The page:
Rejoicing in the Goodness of Others

June 30, 2021
Wednesday of the Thirteenth Week in Ordinary Time
Readings for Today

First Martyrs of the Church of Rome—Optional Memorial

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The swineherds ran away, and when they came to the town they reported everything, including what had happened to the demoniacs. Thereupon the whole town came out to meet Jesus, and when they saw him they begged him to leave their district. Matthew 8:33–34

Why would “the whole town” beg Jesus to leave their district as a result of Jesus delivering two of their fellow townsmen from demons? This event took place on the northeast edge of the Sea of Galilee near a town of the Gadarenes who were not of Jewish background, which accounts for the fact that there was such a large herd of swine (the Jewish people did not eat pork). Two of the Gadarenes were possessed by demons, and Scripture reports that “They were so savage that no one could travel by that road.” And when Jesus delivers them from this awful plight, instead of rejoicing in gratitude, the townspeople begged Jesus to leave.

Saint Jerome says that it is possible that the people were actually acting in humility, in that they did not consider themselves worthy to be in the presence of someone as great as Jesus. Like Saint Peter who fell at the feet of Jesus and cried out, “Depart from me, for I am a sinful man, O Lord” (Luke 5:8), these townspeople may have been in such awe at what Jesus did for them that they did not see themselves as being worthy of His presence. However, other Church Fathers point out that it is more likely that these townspeople signify those who are stuck in their life of sin and do not want to come face-to-face with the Gospel or with the Person of Jesus. They prefer to close their ears to the truth and to remain in their life of ignorance and sin.

It’s also helpful to reflect upon the relationship between the townspeople and these two demoniacs. Ideally, when the townspeople saw these two men completely freed of the demons who tormented them, they would have rejoiced in a way similar to the way the father of the Prodigal Son rejoiced when his son returned to him. Sadly, in this case, there seems to be a tremendous lack of excitement by their fellow townsmen over the freedom these two demoniacs experienced. This shows a clear lack of love for these two men within the town. Perhaps many of the townspeople took a twisted form of pleasure in their mockery of these two men over the years, and they enjoyed telling stories about how crazy they were. Now, they were faced with these two men who were completely changed, and they may have found it difficult to speak well of them because of their pride.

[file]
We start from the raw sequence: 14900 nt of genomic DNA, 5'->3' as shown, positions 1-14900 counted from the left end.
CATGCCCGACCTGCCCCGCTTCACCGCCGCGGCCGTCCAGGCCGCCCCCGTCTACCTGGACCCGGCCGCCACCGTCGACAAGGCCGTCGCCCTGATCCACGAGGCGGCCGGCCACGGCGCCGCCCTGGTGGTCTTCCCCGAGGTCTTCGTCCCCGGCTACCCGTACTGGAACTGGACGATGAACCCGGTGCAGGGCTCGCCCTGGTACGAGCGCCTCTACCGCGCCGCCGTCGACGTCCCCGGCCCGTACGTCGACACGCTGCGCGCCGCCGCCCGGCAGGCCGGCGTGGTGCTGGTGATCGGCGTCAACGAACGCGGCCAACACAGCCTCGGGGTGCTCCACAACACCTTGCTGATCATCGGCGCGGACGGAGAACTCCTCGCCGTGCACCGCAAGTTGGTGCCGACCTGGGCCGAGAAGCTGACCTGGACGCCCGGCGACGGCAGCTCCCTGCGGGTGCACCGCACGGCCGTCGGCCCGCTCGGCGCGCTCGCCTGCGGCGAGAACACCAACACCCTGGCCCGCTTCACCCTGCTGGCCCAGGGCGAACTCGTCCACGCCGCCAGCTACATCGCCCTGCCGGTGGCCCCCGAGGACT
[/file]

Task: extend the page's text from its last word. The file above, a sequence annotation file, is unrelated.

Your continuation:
This negative example set by these townspeople gives us an opportunity to reflect upon how we think about and treat those who have changed their ways and have turned from evil to good. Perhaps you have a family member who has sincerely tried to change. Or perhaps someone at work, a neighbor or some other acquaintance has gone from a life of sin to a life seeking virtue. The real question to ponder is whether you rejoice over the goodness of others, over their ongoing conversion and pursuit of holiness, or whether you struggle with truly expressing joy as you see people you know change for the good. It’s often very easy to criticize but much more difficult to rejoice in the holy transformation of another.

Reflect, today, upon those in your life, those close to you and those with whom you are mere acquaintances, who have been set free by our Lord in some way and have moved from a life of sin toward a life of virtue. How do you react to them? Are you able to sincerely rejoice in the goodness of others? Or do you find yourself struggling with jealousy, anger, envy and the like? As you do see the goodness of God at work in others, try to put on the mentality suggested by Saint Jerome above. Allow yourself to be in awe of God’s action in the lives of others. As you do, humble yourself before the transforming power of God, admitting that you are not worthy to witness His transforming power but rejoice in gratitude nonetheless.

My all-powerful Lord, You overcame the power of the evil one and cast demons from these two men who suffered through this oppression for many years. Give me the eyes I need to see You at work in our world and to joyfully bear witness to Your transforming action in the lives of others. May I always humble myself before Your saving actions and learn to express true gratitude for all that You do. Jesus, I trust in You.

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Scripture Meditations for Ordinary Time

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Saint of the Day – First Martyrs of the Church of Rome

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Featured image above: The Swine Driven into the Sea By James Tissot, via Wikimedia Commons

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